How swimming, performing and writing at North Central propelled RJ Talyor to top of Indianapolis’ tech scene
Excellence doesn’t require expertise. Sometimes, it simply requires a desire to learn, work and compete. RJ Talyor (North Central ’98) didn’t plan on being one of the most influential figures in the booming Indianapolis tech scene. Instead, curiosity and competition led him to the front of the line. Today, as the founder and CEO of Pattern89, Talyor reflects on how his involvement in Washington Township provided him with the tools to lead something new.
A competitive swimmer, Talyor still recalls ending a long championship drought in the Marion County swimming meet. He remembers championship performances for Counterpoints. It was the validation of his writing in a freshman English class that had a surprising, lasting impact as well.
“I had the opportunity of taking advantage of a lot of things when I was at North Central,” Talyor recalls. “It’s that legacy and tradition that creates a demand for excellence.”
Talyor attended DePauw University and earned an English degree. He was fascinated by entrepreneurship and surrounded himself with classes, internships and fellowships to pursue something stimulating. He landed a job at ExactTarget in the early days of what became a foundational company in Indianapolis. He knew he wanted to be there, even if he didn’t know exactly how.
“My first job at ExactTarget was a deliverability consultant and I didn’t even know what that was,” Talyor reflects. “The thing that set me apart was I read the legal document that was vital to my job. Suddenly, I am the most intelligent person in the room. You take the time to read it and suddenly people think you’re a, quote, ‘expert.'”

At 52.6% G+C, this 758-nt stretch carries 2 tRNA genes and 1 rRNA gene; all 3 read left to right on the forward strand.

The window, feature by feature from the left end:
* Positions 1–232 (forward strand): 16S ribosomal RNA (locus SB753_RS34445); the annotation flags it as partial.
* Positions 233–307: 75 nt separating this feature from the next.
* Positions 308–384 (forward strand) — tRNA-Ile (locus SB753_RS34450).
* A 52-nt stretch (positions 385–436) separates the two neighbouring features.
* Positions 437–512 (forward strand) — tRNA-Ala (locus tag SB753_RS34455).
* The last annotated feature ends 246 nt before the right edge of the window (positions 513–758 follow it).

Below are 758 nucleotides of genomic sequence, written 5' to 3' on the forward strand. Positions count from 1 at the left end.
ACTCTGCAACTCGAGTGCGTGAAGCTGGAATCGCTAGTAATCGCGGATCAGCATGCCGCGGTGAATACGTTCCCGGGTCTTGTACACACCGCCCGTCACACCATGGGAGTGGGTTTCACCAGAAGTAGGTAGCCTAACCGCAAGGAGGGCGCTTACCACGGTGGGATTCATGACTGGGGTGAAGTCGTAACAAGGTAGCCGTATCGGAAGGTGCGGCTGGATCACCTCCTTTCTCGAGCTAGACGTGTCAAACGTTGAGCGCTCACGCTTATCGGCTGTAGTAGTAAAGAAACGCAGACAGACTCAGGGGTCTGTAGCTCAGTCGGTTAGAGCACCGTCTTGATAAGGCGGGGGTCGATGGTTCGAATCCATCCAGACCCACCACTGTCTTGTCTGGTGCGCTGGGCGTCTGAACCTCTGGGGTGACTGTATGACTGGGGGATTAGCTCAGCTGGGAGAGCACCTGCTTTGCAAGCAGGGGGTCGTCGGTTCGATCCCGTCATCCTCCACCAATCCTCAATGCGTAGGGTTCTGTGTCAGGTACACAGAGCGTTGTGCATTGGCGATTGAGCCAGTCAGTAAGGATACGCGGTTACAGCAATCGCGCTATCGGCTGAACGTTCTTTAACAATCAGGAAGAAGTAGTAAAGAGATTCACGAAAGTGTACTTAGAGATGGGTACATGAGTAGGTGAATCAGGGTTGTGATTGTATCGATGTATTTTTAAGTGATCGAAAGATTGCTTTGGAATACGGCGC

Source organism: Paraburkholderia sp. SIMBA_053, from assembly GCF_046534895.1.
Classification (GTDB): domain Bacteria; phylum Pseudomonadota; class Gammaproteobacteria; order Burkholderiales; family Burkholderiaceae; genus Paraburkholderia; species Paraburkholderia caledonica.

He worked with the company for over a decade, rising to become a vice president, and helping with the transition during the acquisition by Salesforce. He started when the company was just 60 employees and the development of new technologies and products was blindingly fast. Talyor credits an incredible culture when reflecting on how ExactTarget became embedded in Indianapolis.
“There was a moment about five or six years into my tenure when we stopped apologizing for being from Indiana,” Talyor said, reflecting the stigma of the Midwest in a tech community largely centered on the East Coast or in California. “We figured out that the strategic advantage we had with clients is that we were from Indianapolis. We were honest. We worked hard. We could compete.”
The audacity of ExactTarget’s success inspired Talyor and the entrepreneur in him was itching to create something new in the space. Pattern89 became that, a company that uses cutting-edge data science tools, unparalleled advertiser data and a strong team of paid social experts to build an innovative platform. If he could survive Counterpoints practices in the student center, swim meets, or writing a Junior Spectacular act for critique and peer review, starting a company was a natural risk to take given the confidence instilled in Talyor while at North Central.
“I really wanted to do it myself,” he said. “We are a little over a year-and-a-half into the business and we are focussed on bringing artificial intelligence to marketers… We have the data science to answer questions for the clients.
“It’s a dream job. I am really thankful every day that I have this opportunity.”
With new clients coming in the door, it’s not much different from the swim meet in 1995, or Junior Spec in 1997. Talyor put himself out there to win, and he has.